Do countries default in good times? Do countries default in good times?

What do the data say? • • Default Happen in Waves…. 1824 -1840. 19 What do the data say? • • Default Happen in Waves…. 1824 -1840. 19 events (14 in Latin America: recent independence, civil wars). Long restructuring periods 1840 -1860. 6 events. Credit boom 1861 -1920. 58 events. Much faster restructuring 1921 -1940. 39 events. Great Depression and WWII. 1941 -1970. 6 events (but little lending) 1971 -1981. 15 events. Boom in syndicated bank loans 1982 -1990. 70 events. The “Debt Crisis” 1991 -2004. 40 events. Lending booms and Sudden Stops

Do defaulter pay a high cost? Do defaulter pay a high cost?

What do the data say? • 3 years after the resolution of a default What do the data say? • 3 years after the resolution of a default episode, there is no statistically significant difference between the spreads paid by defaulters and non defaulters • We find similar results if we look at access • Global factors (risk aversion and US interest rate) appear to be more important than default history

What do the data say? • There is some evidence that defaults have a What do the data say? • There is some evidence that defaults have a negative effect on trade • But this is still controversial and the channel is not clear – No evidence that defaults have a direct impact on trade credit – No evidence (at least in recent years) of explicit sanctions

What do the data say? • Anyway, who cares? – We do know that What do the data say? • Anyway, who cares? – We do know that defaults are bad because they lead to deep recessions • Econometric estimates found that, on average, default episodes are associated with a 2 percentage points drop in GDP growth • But do we really know what we think we know? – Are default episodes bad for growth or is it low growth that causes default? – That is, do defaults happen in bad times?

What do the data say? • Causality is always very hard to assess • What do the data say? • Causality is always very hard to assess • But, if we look at high frequency data, we find that: – Growth collapses anticipate defaults – Default episodes are often followed by a rapid rebound of the economy

What do the data say? What do the data say?

Do countries default too early or too late? • Hell, the last thing I Do countries default too early or too late? • Hell, the last thing I should be doing is tell a country we should give up our claims. But there comes a time when you have to face reality. – Unnamed financial industry official. Both are taken (Source: Bluestein, 2005, p 163) • The problem historically has not been that countries have been too eager to renege on their financial obligations, but often too reluctant. – Memo prepared by the Central Banks of England Canada (Source: Bluestein, 2005, p 102)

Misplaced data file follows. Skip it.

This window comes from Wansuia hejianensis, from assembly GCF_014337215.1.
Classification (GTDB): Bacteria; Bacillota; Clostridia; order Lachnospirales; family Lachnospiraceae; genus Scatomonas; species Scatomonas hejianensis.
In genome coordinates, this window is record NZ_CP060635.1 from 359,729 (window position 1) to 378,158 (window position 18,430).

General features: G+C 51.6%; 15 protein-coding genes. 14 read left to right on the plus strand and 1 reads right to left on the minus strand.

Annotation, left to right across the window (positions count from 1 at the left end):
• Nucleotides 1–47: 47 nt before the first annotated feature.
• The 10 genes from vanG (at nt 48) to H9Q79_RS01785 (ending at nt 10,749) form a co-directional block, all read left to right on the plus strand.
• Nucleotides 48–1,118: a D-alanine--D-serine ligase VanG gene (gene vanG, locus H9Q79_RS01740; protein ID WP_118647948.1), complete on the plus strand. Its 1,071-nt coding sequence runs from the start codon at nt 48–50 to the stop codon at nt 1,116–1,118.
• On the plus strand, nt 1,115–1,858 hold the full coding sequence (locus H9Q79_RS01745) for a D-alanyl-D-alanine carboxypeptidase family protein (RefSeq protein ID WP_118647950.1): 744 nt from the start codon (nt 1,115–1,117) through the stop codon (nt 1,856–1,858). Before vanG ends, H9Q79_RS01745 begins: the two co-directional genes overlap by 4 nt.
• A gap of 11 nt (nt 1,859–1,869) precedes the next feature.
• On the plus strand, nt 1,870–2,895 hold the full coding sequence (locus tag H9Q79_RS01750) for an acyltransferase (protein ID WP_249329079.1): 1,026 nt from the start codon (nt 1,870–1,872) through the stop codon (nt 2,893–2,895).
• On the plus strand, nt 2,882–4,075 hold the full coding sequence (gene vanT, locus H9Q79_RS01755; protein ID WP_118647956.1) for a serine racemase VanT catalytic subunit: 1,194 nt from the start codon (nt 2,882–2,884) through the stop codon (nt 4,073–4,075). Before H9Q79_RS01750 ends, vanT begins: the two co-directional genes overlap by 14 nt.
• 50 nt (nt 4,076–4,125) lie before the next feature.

Political costs of default • There is a (small) literature of political costs of Political costs of default • There is a (small) literature of political costs of currency devaluations (Cooper 1971). • Frankel (2005) finds that a devaluation increases turnover of finance ministers from 36 to 58 percent. – Applying Frankel’s approach, bond defaults increase minister turnover from 19 to 40 percent. But bank defaults increase it only to 24 percent. – Governments lose votes after defaults • The high political cost of default may affect the timing of the decision by the government. It could cause “gambles for redemption” – Mickey Mouse model (Borensztein and Panizza, 2009)

The politics of sovereign default • Policymakers (domestic and international) have strong incentives to The politics of sovereign default • Policymakers (domestic and international) have strong incentives to gamble for redemption and delay the moment of reckoning • Borensztein and Panizza (2009), Levy Yeyati and Panizza (2010) – The problem historically has not been that countries have been too eager to renege on their financial obligations, but often too reluctant. • Memo prepared by the Central Banks of England Canada (Source: Bluestein, 2005, p 102) • And this is bad because it prolongs the economic crisis and reduces recovery value – For both economic and political reasons • Everybody is worse off

Summing up: Theory versus Reality • Theory – Countries get into trouble because of Summing up: Theory versus Reality • Theory – Countries get into trouble because of lax fiscal policy – Countries borrow in bad times – If ever, countries default in good times (strategic defaults) • So, if anything, they default too much – Defaults are very bad for the economy, with long lasting negative consequences • Reality – Many debt explosions have nothing to do with fiscal policy – Countries borrow in good times – Countries default in bad times (justified defaults) • And sometimes too late – Defaults do not seem to have long lasting negative consequences

Outline • Facts – How debt grows – When do countries borrow and default Outline • Facts – How debt grows – When do countries borrow and default • Policies – What to do during debt crises – How to deal with defaults